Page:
People have been mentioning Burt Reyolds and Clark Gable in the same breath for several years now. With "Hooper," Reynolds has finally justified the camparison.

His witty, endearing performance in the title role of Hal Needham's terrific new pick-me-up, "Hooper," a rousing and sweet-tempered sentimental comedy about the professional vicissitudes and fellowship of movie stuntmen, should finally secure Reynolds a preeminent position in the affections of contemporary moviegoers.

One could scarcely improve on the irony of Reynolds giving his most attractive performance yet in the role of an ace stuntman who perceives that it's about time to let well enough alone and let a new generation of daredevils make their mark. Reynolds seems to be mellowing into his prime just as Sonny Hooper mellows out.

"Hooper" takes place during the shooting of an apocryphal production in the James Bond tradition entitled "The Spy Who Laughed at Danger." Sonny Hooper is the head stuntman and stunt coordinator on the film, and the plot deals with his resolution of a series of professional crises. Like Anne Bancroft's prima ballerina, Reynolds' stuntman finds himself at a turning point in his specialized career, facing the irresitible competition of younger colleagues and the threat of permanent injury while trying to satisfy the demands of a supercilious, pretentious young director.

One assumes that Sonny is modeled to some extent on Hal Needham, who was the king of Hollywood stuntmen in his prime. The material is enjoyable and probably justifiably biased in favor of the stuntmen, the unsung heroes and unpretentious pros of the movie business, in their conflicts with such creative prima donuas as "superstar" directors who are too preoccupied with their own self-interest to give credit where it's due.

The conflict recalls the traditional war of outlooks between battle-hardened, cynical soldiers and fatuous greenhorn officers. The issue is resolved with a resounding put-down of the offending commander, an ungrateful wretch apparently suggested by Peter Bogdanovich and played with smug aplomb by comedian Robert Klein.

This kick-in-the-pants caricature appears to owe its entertaining existence to "Nickelodeon," a Bogdanovich flop on which Reynolds did duty as costar and Needham as stunt coordinator. At any rate, Klein utters the phrase "pieces of time," which Bogdanovich used as a book title, moments before getting put in his place by Reynolds for presuming to equate himself with Sonny's sort of guys, the ones willing to place their lives on the line.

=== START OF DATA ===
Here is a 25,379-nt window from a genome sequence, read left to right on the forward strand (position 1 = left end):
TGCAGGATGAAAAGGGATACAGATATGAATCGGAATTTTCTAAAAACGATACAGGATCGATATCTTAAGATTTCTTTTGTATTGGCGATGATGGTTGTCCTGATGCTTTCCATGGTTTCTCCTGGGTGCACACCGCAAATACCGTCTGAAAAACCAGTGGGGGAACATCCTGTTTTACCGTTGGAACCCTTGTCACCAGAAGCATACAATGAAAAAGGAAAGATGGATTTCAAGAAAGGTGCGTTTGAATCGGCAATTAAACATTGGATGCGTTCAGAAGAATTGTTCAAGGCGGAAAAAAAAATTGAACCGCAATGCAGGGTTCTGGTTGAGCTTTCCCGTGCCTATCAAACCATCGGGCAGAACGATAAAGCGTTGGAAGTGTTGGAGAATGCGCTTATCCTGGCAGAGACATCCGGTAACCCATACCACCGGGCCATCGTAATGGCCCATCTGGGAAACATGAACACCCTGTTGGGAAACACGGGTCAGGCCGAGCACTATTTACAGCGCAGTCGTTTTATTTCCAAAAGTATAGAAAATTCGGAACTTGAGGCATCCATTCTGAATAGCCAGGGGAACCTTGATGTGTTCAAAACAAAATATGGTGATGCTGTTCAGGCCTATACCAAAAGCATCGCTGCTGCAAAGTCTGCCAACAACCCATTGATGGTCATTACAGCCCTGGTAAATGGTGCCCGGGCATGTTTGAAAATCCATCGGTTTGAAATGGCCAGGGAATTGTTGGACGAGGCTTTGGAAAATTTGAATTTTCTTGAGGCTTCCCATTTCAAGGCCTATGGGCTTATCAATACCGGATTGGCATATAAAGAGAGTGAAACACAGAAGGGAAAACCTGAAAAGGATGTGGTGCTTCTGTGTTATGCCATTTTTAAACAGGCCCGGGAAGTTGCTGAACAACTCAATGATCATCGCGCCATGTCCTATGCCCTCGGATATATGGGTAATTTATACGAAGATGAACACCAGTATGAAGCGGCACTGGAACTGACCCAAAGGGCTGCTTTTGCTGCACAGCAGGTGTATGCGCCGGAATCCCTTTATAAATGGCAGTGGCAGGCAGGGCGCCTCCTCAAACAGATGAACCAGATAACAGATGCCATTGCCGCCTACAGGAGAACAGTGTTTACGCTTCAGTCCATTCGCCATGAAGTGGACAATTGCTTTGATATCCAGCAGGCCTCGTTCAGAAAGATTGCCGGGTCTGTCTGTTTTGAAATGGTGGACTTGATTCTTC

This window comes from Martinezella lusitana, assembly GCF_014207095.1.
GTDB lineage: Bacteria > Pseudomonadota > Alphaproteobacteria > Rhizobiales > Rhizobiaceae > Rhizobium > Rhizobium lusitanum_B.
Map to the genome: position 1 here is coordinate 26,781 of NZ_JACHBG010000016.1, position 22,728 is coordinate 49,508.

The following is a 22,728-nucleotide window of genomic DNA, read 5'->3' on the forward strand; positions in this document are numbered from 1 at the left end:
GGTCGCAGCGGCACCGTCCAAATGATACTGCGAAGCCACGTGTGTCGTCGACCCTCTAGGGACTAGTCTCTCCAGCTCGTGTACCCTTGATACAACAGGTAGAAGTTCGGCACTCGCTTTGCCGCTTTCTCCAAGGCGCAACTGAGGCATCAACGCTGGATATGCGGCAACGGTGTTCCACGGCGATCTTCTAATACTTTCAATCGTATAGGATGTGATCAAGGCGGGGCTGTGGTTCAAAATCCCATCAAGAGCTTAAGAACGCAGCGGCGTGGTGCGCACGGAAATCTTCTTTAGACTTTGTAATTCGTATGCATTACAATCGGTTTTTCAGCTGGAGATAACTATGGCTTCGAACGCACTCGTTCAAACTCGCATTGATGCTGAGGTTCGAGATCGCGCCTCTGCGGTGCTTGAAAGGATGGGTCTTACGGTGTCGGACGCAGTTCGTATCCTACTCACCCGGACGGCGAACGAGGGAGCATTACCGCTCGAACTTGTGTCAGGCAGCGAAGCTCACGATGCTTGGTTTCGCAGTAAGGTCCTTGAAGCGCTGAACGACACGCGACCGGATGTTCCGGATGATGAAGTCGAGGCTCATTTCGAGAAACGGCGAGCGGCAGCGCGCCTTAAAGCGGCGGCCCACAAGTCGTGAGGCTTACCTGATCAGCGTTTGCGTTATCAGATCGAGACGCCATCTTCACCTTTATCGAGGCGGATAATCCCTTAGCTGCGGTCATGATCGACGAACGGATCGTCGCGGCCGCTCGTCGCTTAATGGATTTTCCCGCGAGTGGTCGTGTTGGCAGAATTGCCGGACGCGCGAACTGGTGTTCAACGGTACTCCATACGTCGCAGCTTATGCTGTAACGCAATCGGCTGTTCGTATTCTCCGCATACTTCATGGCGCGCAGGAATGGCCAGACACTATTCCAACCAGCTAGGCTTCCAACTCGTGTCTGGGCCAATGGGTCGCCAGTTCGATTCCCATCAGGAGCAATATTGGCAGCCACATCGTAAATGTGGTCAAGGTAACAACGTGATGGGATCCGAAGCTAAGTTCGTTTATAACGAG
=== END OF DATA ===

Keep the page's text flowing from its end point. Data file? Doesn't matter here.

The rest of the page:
Ironically, Needham is evolving into a more accomplished director even as he disdains vainglorious directors in order to salute his old comrades. Emotionally, Needham may remain a diamono-in-the-rough, and one hopes that this sense of where he came from will prevent him from repeating the mistakes of a Roger Deal, the name of the Klein character. Nevertheless, Needham is acquiring a considerable amount of polish and expanding his range, and these are not developments to be feared.

Despite the abundance and vividness of the stunt sequences, "Hooper" really shines during moments of sustained character byplay, both wise-cracking and affectionate. Needham hasn't sloughed off the stunts, but many of them seem a trifle facile, as if they no longer presented him with a challenge. By contrast, the intimate scenes feel markedly attentive and expectant, particularly in the love scenes between Reynolds and Sally Fields and in the moments of camaraderie between Reynolds and Brian Keith as his mentor, a retired stuntman.